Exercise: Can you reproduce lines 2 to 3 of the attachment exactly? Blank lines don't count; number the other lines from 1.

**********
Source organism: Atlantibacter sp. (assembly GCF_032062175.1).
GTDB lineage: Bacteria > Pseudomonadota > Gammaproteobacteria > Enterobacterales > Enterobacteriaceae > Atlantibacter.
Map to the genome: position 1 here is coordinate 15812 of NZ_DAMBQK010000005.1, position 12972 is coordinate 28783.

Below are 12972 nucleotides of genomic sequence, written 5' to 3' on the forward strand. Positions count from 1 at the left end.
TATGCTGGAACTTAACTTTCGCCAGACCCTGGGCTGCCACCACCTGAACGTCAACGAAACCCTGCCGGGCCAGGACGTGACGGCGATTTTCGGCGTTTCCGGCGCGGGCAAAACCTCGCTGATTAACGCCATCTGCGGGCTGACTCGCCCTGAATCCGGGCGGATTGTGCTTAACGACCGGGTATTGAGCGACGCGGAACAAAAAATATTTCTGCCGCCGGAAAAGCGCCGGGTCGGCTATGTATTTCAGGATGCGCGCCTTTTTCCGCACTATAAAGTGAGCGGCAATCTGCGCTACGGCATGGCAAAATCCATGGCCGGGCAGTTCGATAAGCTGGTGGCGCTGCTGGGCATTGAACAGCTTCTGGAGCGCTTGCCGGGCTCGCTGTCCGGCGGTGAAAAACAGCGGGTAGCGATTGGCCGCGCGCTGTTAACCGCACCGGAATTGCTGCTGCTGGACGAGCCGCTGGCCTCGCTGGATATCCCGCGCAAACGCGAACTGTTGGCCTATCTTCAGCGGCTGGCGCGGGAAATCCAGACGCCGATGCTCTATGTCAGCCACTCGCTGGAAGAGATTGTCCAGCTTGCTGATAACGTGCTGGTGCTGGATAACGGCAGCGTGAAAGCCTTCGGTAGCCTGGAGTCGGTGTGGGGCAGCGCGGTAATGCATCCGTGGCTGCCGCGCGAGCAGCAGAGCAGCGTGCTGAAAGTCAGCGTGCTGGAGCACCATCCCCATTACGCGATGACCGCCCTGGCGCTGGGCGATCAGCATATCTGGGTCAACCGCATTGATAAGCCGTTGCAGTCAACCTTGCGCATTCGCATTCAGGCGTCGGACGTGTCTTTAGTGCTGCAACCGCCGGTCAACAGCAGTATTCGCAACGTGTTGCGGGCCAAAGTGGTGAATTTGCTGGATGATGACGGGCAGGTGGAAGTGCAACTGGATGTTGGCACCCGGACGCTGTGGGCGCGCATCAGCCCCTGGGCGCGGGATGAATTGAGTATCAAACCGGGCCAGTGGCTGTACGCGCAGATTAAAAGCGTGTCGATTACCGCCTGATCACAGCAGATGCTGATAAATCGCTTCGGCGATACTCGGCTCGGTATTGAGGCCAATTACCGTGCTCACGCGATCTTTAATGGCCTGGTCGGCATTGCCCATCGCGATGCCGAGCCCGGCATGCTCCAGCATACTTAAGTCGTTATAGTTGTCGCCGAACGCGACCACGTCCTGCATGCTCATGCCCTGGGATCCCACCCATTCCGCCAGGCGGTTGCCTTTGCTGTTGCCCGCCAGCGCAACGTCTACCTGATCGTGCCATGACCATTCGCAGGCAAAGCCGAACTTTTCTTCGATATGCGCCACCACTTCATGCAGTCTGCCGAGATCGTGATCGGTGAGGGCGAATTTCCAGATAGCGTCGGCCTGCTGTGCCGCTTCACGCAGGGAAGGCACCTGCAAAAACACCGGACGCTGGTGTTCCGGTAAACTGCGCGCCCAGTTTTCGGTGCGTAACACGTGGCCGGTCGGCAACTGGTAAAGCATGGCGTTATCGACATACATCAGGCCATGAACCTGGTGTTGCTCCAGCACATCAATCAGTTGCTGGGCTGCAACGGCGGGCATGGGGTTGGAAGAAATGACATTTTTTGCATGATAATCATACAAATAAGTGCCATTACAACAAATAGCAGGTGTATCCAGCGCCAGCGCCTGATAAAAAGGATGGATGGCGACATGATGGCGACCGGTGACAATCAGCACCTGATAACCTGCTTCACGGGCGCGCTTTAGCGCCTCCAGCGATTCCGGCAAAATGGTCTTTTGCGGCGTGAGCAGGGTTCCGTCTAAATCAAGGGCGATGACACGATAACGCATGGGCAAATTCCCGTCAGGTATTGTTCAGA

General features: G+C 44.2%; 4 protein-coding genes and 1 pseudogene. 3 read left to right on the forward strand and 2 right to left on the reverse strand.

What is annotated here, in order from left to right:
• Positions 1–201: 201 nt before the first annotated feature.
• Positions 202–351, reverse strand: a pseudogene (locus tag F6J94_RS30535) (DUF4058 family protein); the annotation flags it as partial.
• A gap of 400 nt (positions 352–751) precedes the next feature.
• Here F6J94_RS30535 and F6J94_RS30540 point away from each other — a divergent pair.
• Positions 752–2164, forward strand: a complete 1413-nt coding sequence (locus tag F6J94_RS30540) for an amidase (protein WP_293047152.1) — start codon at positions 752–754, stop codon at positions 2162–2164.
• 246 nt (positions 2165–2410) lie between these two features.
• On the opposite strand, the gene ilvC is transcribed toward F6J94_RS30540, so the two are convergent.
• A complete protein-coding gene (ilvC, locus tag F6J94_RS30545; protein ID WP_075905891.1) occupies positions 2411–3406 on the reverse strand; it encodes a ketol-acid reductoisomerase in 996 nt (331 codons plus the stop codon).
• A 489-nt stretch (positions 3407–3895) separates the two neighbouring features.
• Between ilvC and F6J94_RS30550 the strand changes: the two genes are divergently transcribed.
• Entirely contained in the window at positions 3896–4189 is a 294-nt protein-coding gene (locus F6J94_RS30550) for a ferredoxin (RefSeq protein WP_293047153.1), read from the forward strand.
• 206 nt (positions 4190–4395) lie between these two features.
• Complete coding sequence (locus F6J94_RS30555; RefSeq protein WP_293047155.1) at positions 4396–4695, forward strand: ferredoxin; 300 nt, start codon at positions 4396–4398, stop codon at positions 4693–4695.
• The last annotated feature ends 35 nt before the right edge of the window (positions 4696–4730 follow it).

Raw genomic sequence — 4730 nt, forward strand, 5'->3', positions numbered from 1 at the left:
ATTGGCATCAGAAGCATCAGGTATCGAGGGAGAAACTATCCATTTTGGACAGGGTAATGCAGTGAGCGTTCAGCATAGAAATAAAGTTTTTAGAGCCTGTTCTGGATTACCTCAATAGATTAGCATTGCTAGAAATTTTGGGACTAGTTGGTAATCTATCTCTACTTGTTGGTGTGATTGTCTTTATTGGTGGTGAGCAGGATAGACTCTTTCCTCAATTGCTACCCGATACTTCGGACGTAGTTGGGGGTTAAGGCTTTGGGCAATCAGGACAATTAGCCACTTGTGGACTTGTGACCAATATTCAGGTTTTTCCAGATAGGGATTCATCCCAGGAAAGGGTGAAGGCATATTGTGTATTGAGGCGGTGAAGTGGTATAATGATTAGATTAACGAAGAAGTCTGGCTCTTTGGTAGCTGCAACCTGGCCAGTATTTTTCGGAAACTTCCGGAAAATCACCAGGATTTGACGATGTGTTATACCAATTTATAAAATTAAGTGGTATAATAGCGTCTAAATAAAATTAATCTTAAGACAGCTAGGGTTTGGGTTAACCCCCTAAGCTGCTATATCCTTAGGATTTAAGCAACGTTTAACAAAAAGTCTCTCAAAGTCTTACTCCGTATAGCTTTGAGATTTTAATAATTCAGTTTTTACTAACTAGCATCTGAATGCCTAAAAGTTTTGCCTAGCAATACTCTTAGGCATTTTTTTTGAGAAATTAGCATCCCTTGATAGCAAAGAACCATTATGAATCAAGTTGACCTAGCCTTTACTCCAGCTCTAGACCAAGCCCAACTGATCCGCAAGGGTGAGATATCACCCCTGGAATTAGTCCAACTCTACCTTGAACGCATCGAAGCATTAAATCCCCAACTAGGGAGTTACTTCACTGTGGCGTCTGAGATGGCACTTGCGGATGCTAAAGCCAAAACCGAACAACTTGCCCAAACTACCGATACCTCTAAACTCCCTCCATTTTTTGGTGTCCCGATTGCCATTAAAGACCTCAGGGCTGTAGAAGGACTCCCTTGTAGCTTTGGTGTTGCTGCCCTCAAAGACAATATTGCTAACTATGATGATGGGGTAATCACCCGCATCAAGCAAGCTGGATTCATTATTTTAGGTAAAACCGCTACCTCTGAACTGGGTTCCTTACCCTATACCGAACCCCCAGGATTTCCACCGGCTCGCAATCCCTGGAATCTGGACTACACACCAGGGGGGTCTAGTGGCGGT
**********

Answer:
GTDB lineage: Bacteria > Pseudomonadota > Gammaproteobacteria > Enterobacterales > Enterobacteriaceae > Atlantibacter.
Map to the genome: position 1 here is coordinate 15812 of NZ_DAMBQK010000005.1, position 12972 is coordinate 28783.